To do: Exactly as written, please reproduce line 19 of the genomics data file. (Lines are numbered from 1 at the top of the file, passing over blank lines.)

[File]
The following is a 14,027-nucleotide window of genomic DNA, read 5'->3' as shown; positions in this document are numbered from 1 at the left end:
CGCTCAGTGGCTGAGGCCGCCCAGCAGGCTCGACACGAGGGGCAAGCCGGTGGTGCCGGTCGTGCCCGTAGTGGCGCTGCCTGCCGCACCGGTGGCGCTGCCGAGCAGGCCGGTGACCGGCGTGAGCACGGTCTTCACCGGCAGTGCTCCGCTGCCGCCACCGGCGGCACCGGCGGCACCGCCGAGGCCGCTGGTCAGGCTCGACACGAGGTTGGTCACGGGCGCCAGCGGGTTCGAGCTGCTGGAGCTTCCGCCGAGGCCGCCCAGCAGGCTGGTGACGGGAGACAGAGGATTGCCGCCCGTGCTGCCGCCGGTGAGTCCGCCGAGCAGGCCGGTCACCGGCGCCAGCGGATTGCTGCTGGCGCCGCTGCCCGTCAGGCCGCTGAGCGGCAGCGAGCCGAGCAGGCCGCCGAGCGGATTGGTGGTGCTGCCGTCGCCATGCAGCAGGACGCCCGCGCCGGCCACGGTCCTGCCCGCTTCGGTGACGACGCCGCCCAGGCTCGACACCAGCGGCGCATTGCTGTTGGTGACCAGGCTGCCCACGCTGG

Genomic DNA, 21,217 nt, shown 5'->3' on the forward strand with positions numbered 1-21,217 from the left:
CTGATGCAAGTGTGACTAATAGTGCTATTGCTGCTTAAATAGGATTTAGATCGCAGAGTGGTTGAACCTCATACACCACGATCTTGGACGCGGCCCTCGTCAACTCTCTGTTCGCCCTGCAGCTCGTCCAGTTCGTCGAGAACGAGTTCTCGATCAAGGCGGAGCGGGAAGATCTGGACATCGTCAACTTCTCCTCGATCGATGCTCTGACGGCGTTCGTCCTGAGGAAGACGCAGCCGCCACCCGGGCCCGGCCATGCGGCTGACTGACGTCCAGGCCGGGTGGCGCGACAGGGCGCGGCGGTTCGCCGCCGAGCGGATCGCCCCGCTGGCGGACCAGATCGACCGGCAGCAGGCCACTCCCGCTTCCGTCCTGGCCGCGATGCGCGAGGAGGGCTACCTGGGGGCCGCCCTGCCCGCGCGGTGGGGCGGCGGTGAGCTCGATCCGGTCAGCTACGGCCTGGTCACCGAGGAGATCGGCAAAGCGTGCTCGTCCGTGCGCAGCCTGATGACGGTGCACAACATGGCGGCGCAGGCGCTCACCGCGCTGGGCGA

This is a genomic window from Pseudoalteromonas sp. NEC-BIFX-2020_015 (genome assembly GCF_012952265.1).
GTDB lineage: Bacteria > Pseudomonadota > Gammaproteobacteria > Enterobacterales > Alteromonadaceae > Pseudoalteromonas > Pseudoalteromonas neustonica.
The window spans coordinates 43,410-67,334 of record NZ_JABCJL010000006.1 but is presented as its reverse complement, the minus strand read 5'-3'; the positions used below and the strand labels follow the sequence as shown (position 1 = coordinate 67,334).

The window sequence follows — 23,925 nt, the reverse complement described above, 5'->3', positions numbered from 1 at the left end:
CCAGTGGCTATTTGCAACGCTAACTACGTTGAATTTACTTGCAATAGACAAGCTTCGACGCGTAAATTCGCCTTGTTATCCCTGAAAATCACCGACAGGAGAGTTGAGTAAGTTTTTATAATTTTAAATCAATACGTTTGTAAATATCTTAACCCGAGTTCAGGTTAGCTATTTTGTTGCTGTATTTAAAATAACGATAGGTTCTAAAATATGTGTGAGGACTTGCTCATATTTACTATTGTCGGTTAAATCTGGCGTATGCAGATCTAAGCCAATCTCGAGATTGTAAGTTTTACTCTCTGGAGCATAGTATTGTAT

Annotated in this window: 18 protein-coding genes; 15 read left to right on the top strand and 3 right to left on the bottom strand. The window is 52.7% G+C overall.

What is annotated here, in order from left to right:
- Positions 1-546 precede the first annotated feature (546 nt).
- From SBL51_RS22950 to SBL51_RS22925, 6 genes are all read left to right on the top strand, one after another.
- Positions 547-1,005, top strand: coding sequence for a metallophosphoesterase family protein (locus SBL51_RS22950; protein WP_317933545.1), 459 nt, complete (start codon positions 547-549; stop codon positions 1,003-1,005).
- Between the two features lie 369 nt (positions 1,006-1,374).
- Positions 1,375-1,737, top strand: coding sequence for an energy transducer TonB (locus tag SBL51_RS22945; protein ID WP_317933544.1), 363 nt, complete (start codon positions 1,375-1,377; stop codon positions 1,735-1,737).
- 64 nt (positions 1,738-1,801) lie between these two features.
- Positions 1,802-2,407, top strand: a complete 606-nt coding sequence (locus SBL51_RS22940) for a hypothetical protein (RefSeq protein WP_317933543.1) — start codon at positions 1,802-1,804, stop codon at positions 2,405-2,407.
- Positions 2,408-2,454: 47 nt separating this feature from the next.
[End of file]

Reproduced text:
- Positions 2,408-2,454: 47 nt separating this feature from the next.